Then I worked on improving as a conversationalist. Each day, I chose three topics before I left the house. One was a “did you hear…?” (recent news story); one was a “did you know…?” (cool new discovery); and one was a “what if…?” (these were the most fun). And, true to the advice we read in self-help books, I found that everyone enjoys talking about themselves. I learned to ask a lot of questions about the other person. I made it a rule that “What do you do for a living?” was never one of them.
Charging my social battery
One thing I hadn’t thought of was my social energy. I was now better at talking to people and making new friends, but it was exhausting. The definition of introversion is getting your energy from your inner world, not from other people, and I was finding that out the hard way.
There’s more to it than this definition, though. There are four kinds of introversion, and none of them mean you’re doomed to be worn down around others. The drained feeling is because socializing is just a form of multi-tasking, at least when you have a strong inner life to compete with. And multi-tasking saps mental energy whether you’re an introvert or not. I reasoned that if I could get my inner needs met, the people around me wouldn’t feel like a distraction. They wouldn’t sap my energy.
So, I made a list of things I needed to feel high energy. Some, like being well rested and having a snack, were obvious. Others, like finishing the day’s work before socializing, took some figuring out. I now have a social “basket” I fill up before I leave the house, so I no longer feel worn down at parties.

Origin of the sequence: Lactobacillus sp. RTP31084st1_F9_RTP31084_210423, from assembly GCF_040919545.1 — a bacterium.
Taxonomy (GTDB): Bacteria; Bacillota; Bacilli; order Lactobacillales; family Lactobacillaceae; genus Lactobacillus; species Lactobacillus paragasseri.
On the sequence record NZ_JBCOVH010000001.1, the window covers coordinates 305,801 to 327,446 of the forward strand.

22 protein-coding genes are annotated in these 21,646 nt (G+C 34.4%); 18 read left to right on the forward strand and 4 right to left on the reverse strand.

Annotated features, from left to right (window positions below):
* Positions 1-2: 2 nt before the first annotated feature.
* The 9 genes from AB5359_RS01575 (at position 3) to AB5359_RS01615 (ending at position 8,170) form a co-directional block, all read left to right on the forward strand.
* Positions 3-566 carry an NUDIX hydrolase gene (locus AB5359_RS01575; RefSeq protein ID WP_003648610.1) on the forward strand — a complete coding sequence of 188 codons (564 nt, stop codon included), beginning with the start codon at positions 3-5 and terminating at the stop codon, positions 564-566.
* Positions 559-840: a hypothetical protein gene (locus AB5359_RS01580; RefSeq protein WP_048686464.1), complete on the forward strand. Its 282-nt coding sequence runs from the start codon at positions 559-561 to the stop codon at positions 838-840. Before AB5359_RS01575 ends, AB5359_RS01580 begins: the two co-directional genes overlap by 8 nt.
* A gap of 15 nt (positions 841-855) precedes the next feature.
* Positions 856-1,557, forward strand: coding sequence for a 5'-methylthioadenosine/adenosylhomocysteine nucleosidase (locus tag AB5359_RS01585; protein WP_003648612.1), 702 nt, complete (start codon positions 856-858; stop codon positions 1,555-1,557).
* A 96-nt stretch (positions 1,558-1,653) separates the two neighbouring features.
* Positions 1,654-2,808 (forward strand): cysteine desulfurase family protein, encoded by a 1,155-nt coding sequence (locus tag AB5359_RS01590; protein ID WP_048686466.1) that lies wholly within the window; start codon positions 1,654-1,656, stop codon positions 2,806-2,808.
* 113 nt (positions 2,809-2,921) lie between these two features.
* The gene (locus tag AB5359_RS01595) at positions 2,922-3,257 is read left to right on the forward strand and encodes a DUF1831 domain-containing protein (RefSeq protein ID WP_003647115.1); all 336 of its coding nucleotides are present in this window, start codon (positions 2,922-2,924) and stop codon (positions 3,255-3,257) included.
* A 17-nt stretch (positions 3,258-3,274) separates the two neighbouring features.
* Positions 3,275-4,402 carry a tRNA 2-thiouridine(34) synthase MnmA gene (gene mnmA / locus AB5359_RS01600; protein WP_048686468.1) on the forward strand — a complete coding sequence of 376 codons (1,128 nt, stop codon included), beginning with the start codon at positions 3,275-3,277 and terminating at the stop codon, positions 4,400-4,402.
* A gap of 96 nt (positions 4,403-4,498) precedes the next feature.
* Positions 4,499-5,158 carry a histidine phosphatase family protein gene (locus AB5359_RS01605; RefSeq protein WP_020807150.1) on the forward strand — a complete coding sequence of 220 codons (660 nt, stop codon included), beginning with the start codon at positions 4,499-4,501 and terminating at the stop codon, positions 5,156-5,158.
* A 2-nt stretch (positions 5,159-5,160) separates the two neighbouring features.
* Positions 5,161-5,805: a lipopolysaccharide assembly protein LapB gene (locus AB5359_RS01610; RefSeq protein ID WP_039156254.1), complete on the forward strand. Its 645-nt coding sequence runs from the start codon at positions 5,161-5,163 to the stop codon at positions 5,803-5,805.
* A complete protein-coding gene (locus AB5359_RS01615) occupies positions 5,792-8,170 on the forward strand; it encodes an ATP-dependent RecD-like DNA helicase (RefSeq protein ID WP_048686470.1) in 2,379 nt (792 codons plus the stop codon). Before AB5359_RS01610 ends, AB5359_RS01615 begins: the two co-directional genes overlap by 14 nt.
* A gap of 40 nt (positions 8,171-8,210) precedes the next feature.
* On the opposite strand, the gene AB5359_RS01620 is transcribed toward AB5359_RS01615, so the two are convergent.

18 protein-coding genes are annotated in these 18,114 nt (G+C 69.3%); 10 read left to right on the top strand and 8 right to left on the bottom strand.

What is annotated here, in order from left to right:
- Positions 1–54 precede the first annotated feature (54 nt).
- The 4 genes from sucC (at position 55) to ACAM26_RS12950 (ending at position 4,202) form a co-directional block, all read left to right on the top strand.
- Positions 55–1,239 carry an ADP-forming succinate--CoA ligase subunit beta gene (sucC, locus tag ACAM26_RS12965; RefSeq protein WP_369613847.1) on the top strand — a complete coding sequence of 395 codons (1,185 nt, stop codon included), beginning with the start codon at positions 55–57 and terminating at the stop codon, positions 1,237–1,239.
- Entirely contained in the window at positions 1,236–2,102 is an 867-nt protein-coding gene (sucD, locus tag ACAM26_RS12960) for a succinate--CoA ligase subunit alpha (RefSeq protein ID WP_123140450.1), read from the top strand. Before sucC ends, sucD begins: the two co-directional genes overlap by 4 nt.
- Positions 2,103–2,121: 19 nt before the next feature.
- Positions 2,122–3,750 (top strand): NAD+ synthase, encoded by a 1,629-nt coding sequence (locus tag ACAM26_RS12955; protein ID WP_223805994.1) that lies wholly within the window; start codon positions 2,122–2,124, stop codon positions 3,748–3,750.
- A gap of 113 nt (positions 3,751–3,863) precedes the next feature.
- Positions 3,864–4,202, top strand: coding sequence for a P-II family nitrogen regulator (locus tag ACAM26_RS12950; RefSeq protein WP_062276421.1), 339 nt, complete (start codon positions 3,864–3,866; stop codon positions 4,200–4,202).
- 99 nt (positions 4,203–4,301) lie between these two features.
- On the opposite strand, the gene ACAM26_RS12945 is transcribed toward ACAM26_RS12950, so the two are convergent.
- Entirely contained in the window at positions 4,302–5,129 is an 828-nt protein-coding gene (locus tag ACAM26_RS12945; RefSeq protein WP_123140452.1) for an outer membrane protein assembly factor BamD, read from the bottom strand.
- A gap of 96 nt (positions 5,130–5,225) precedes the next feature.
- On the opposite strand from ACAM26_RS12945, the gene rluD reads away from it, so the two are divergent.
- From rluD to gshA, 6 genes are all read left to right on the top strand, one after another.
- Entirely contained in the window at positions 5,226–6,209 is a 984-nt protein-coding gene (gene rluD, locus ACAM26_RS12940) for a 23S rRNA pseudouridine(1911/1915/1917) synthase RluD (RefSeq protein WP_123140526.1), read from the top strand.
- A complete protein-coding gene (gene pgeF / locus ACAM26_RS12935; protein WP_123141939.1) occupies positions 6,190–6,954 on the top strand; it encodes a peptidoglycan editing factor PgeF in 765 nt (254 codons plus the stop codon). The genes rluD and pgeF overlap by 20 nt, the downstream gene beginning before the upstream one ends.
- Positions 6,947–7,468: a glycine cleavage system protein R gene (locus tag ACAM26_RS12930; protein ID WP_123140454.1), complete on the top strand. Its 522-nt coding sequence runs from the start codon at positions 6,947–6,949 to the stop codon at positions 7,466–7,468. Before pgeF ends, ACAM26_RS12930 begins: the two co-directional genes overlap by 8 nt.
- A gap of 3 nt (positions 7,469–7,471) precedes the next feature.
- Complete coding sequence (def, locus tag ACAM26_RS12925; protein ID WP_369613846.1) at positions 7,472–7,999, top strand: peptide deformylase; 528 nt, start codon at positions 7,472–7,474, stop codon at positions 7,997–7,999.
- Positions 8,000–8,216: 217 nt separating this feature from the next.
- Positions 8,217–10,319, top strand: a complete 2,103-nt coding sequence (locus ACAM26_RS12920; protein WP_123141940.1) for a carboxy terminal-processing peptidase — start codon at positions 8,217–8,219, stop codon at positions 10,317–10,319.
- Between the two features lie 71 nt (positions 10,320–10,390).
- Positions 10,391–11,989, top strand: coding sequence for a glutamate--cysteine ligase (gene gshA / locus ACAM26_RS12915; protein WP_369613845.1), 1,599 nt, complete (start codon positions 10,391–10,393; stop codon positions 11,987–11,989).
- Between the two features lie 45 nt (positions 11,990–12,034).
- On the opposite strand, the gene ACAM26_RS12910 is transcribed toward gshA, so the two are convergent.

Embracing my introvert nature
You could say that my experiments in socializing were a success. People don’t believe me when I say I’m an introvert, and I have to educate them on what being an introvert actually means. But it’s true that I’m no longer a wallflower. If I concentrate, I can even be the life of the party.
But the biggest lesson was not about my social skills—it was about my introvert skills. Once I became outgoing, I had no shortage of invites. And the former unpopular kid in me wanted to go to them all. I spent long nights at parties only to come home and realize I’d done nothing truly important to me. I had fun going out, but I felt empty.
Only in the last year have I come to embrace my need for solitude. The most important work in my life—my writing—requires days at a time of solitude. I refuse to sacrifice that anymore. Now, if someone invites me out, I can tell them very honestly: “Sorry. I’d like to, but I’m going to stay in and work.” They complain, but I haven’t lost a friend yet.
It’s funny that in order to accept myself as an introvert, I first had to build up my extrovert skills—but I think that’s how it works. When you confront your weaknesses, you discover a striking strength, and that strength makes you shine. You feel more in control of your life.
So, now I’m happy when I’m alone. After all, it’s my choice.
Have you ever tried to build up your social skills? How did you try to do it? How did it work out?